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The Wonder of Wonder -- Matthew 17:1-9 (Transfiguration Sunday)

Updated: Mar 2, 2020




This is a strange story. The disciples are traveling along with Jesus, as Jesus teaches, and feeds the crowds, and argues with the Pharisees. And then one day, Jesus takes three of the disciples – Peter, James, and John – up onto a high mountain. And Jesus is transfiguredthere – it’s the Greek word metamorphosis– he is changed. His face begins to shine like the sun – his clothes become a dazzling white – “white like the light” – it’s as if Jesus is lit from within. And then, suddenly they see Moses and Elijah – talking with Jesus. Jesus and Moses and Elijah. And then, a bright cloud overshadows them, and a voice out of the cloud says, “This is my son, the Beloved One. Listen to him.” The disciples fall to the ground terrified – and when they look up – all the bright lights are gone – the dazzling cloud, Moses, and Elijah, and the Voice – all gone – just Jesus himself alone. And as they walk down the mountain together, after all this, Jesus says, “Don’t tell anyone about this until the Son of Man has been raised from the dead.” It is a strange story.


And it makes you wonder – why this story? Of all the stories – why this one – with its bright lights, and visions of prophets, and heavenly voices. Why write this story down?

Especially in those first days, and then months after Resurrection, The disciples – the early Christians – must have been unpacking a lot.


So much had happened. They had experienced the whole life of Jesus – with Jesus – Jesus in their midst – but not for long – Jesus was among them teaching and healing with urgency, almost as if he was running out of time. And then they experienced the trauma of crucifixion; Jesus was tried, tortured, and then publicly executed. Then three days later, they experienced him again, in Resurrection. And then, they experienced the Spirit of Christ at Pentecost – with tongues as of fire and a mighty wind and everyone speaking in languages not their own, but yet understanding. And then, as they moved out into the world, they found Jesus’ words in their voices – his healing touch in their hands.


Each experience of Jesus was an epiphany – an experience of God made manifest in the midst of us – each was an experience of wonder. And epiphanies take some time to unpack. One writer says, “Epiphanies are rarely confined to the moment of their original occurrence,” by their very extraordinary nature, “they require significant time for contemplation.”[1] They shared these epiphanies, these moments of wonder, as they tried to figure out together how to live in the world without Jesus bodily in their midst.[2]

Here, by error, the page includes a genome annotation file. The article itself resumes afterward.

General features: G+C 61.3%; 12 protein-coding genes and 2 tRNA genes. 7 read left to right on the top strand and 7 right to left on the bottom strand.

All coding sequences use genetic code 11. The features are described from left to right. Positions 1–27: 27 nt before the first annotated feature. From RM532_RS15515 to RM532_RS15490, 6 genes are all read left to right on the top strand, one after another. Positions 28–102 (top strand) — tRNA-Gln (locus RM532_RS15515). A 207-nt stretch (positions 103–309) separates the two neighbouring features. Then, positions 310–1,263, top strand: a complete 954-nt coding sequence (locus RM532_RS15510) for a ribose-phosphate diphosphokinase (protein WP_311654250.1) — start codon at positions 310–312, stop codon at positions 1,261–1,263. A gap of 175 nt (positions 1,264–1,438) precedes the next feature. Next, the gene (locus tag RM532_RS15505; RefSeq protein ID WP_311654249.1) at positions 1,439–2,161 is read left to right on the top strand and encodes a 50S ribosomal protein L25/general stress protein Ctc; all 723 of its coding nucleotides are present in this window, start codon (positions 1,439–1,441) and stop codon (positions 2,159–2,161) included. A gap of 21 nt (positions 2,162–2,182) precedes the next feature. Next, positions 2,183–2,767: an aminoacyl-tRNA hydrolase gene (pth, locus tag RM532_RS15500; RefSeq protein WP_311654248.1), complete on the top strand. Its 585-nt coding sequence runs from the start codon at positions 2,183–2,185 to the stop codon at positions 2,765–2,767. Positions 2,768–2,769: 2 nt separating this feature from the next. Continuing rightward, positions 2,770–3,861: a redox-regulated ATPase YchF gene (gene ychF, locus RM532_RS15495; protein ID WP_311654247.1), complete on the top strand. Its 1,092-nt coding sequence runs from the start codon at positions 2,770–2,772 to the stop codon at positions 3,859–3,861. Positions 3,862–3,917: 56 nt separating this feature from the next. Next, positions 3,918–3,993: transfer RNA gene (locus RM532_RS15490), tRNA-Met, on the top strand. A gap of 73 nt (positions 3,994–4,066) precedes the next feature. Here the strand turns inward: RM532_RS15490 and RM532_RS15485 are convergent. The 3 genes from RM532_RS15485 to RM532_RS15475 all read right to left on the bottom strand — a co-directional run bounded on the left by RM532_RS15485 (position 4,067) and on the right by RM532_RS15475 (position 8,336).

And so they told these stories to each other again and again – over the years – and they wrote them down:[3]Do you remember the time we were on a high mountain – and Jesus’ face shone like the sun – Moses – Elijah – that voice – and then Jesus himself alone. That experience of wonder, carried and then handed down over the years.


In the life of the church, Transfiguration culminates the season of Epiphany, as we tell our stories of wonder – God made manifest in the midst of us. Think about our own Epiphany journey these past 8 weeks. We started out with the Magi – just after Christmas. They saw a star in the sky – and they followed it – not sure where they were headed – and we followed our curiosity too into this new year – looking for “light enough for the next step.”


Then, even as we looked for the light for just the next step, we also thought about genealogies and the expanse of time and ancestors. And we placed our lives, our work, in a 200-year present: From the oldest person who held us when we were infants, through the lives of the infants we hold now – our lives have been held by and will touch 200 years of life.


And as we considered these experiences of God in the midst of us, big and small – we also entered into the big issues of our day – issues and challenges so much bigger than us. American structural racism still alive in our world – and God’s justice rolling down like a mighty stream. Rev. Yolanda Norton helped us think about how we might be participating in that, and h